Nostalgia has become big business for the games industry in recent years: Nintendo’s recent mini-versions of the NES and Super NES sold as quickly as they could be manufactured, Bandai Namco resurrected Pac-Man surprisingly convincingly and most publishers with a retro back-catalogue have released compilations for the current crop of consoles. Now it’s Sega’s turn, and few back-catalogues are more impressive than that of its 16-bit console, the Mega Drive, which first appeared in 1988.

Mega Drive Classics

The UK public, in particular, took to the Mega Drive far more enthusiastically than it did to its great rival, Nintendo’s Super NES. Its success bred what was then an untouchable portfolio of games, no fewer than 50 of which feature in Sega Mega Drive Classics. A large proportion of those do live up to the “Classics” tag: four Sonic** games, three Golden Axe games, three Phantasy Star iterations, three Streets of Rage instalments, Virtua Fighter 2, Space Harrier II and arcade favourite Altered Beast* are all present and correct.

So scrolling shooters, RPGs, platform games and beat-em-ups are well represented. One of the joys of a retro classics compilation is its archaeological element, enabling you to see the green shoots from which familiar games genres developed. Sega Mega Drive Classics is particularly good in that regard since its 16-bit, pixelated contents look laughable ancient compared to today’s 3D, 4K efforts.

Gameplay-wise, however, it’s often a different story: in that regard, there’s plenty to marvel at. Such as the frenetic, responsive pace of the Sonic The Hedgehog games, Space Harrier II’s pseudo-3D, fully formed third-person shooting, the burgeoning sophistication of the Phantasy Star games and Golden Axe’s surprisingly familiar fantasy-action vibe — plus the sheer satisfaction and addictiveness of the Streets of Rage games.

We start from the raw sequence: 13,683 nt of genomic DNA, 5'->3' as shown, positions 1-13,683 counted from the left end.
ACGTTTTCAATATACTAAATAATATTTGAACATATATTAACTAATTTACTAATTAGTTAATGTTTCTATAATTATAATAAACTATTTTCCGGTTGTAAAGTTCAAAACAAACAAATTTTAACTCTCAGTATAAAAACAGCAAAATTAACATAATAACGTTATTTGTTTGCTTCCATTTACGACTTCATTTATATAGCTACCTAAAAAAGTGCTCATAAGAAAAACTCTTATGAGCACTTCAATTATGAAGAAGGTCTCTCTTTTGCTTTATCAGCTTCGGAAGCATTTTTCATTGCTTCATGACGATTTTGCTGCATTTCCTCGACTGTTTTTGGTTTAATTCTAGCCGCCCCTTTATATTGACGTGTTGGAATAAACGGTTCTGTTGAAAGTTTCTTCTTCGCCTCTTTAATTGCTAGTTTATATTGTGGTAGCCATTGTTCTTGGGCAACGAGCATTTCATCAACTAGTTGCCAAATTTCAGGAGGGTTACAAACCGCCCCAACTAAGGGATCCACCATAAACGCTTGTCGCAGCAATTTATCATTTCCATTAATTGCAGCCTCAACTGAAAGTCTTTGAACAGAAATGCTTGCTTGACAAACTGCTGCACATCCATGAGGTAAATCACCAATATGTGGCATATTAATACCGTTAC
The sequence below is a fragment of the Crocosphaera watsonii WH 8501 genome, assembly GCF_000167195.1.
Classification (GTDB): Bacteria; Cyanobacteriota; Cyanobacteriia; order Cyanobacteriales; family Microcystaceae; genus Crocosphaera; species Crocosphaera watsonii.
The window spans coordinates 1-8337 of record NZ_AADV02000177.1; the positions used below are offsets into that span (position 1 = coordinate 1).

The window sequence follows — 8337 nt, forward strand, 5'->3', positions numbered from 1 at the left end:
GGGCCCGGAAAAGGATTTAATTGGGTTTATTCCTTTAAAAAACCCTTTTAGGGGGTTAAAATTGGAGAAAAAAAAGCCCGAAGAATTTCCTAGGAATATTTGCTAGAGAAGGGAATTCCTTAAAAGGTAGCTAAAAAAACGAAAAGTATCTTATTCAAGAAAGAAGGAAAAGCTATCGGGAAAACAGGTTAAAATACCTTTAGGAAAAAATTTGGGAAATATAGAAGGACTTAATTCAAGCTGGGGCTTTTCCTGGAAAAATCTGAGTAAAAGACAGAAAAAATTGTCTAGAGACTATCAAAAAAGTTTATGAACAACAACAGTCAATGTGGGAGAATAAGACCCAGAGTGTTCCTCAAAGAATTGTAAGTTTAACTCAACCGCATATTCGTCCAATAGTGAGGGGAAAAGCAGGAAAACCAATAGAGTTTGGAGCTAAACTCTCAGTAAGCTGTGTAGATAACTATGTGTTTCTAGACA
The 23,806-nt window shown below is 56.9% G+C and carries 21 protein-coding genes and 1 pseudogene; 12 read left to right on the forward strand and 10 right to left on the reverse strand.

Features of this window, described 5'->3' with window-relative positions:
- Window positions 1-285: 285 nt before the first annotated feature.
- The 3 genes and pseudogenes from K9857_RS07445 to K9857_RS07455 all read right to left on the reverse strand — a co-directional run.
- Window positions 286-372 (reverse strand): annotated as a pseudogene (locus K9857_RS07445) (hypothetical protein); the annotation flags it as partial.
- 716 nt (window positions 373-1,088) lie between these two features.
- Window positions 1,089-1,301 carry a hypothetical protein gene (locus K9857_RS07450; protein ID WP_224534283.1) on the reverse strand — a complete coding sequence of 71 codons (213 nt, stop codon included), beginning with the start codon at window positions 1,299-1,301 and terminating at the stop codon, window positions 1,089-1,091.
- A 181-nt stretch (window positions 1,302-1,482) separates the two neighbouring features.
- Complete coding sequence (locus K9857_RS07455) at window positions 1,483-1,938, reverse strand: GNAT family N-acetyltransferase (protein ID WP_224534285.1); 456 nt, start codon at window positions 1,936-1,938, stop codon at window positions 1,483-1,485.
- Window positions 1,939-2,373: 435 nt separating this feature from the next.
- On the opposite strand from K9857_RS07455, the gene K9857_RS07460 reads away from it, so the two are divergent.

Mega Drive Classics

The sheer breadth of the games in Sega Mega Drive Classics should cater for all tastes, and the games mentioned above are the ones which should make everyone happy. However, if you delve around among the less heralded titles, there are plenty of unexpected gems (along with a few absolute duffers). Comix Zone, for example, not only looks more magnificent than anything so pixelated really ought to, but feels genuinely innovative, thanks to its clever device of sending you through a comic-book, frame by frame.

Action-brawler Alien Storm is hilarious, thanks to its Mars Attacks! vibe and comically constructed aliens – plus it’s surprisingly good to play thanks to frenetic top-down shooting interludes. The turn-based Shining Force RPGs offer surprisingly deep gameplay. Beyond Oasis is very reminiscent of early Zelda games. The two Shinobi titles are packed with ninja atmosphere, although Shinobi III’s controls are an order of magnitude smoother than those of The Revenge of Shinobi.

Some of the games do leave you thinking: “Is that it?” though. Most notably the two Toejam and Earl instalments, which have lovely, quirky, funky-alien vibes, but precious little gameplay to speak of. The same applies to Alex Kidd In The Enchanted Castle, which just feels hopelessly clunky.

Sega Mega Drive Classics deserves plaudits for its general presentation, dropping you into a loving facsimile of a late-1980s bedroom, including a neatly stacked games library. Select a game and its cartridge is slipped into a virtual Mega Drive sitting under an old CRT television. All the games which supported two players – and there are lots – can be played either locally or via the web, and you can even mess around with emulation settings for the virtual Mega Drive.

Mega Drive Classics

If we had a criticism, it would be that the vast majority of our favourite third-party titles that came out for the Mega Drive are absent – the emphasis is very much on Sega games, presumably for licensing reasons. Sure, Sega was a massive player in games publishing at the time, but it would have been so nice to have been able to play the likes of Cannon Fodder, Micro Machines, Sensible Soccer, Desert Strike and OutRun again.

However, if you’re sufficiently interested in games to want to find out more about their origins, and to trace lines between the games of 30 years ago and those we have today, you couldn’t really do better than to acquire a copy of Sega Mega Drive Classics. It contains a laudable mix of stone-cold classics and intriguing curiosities. It would take you months to work through its 50-game library, and in doing so, you’d be likely to find yourself musing about the refreshing simplicity of gameplay in the early days of videogames, and how having to overcome the limitations of the technology that was around in the late 1980s bred a surprising level of inventiveness. If you fancy yourself as something of a gaming archaeologist, Sega Mega Drive Classics is a must-buy.

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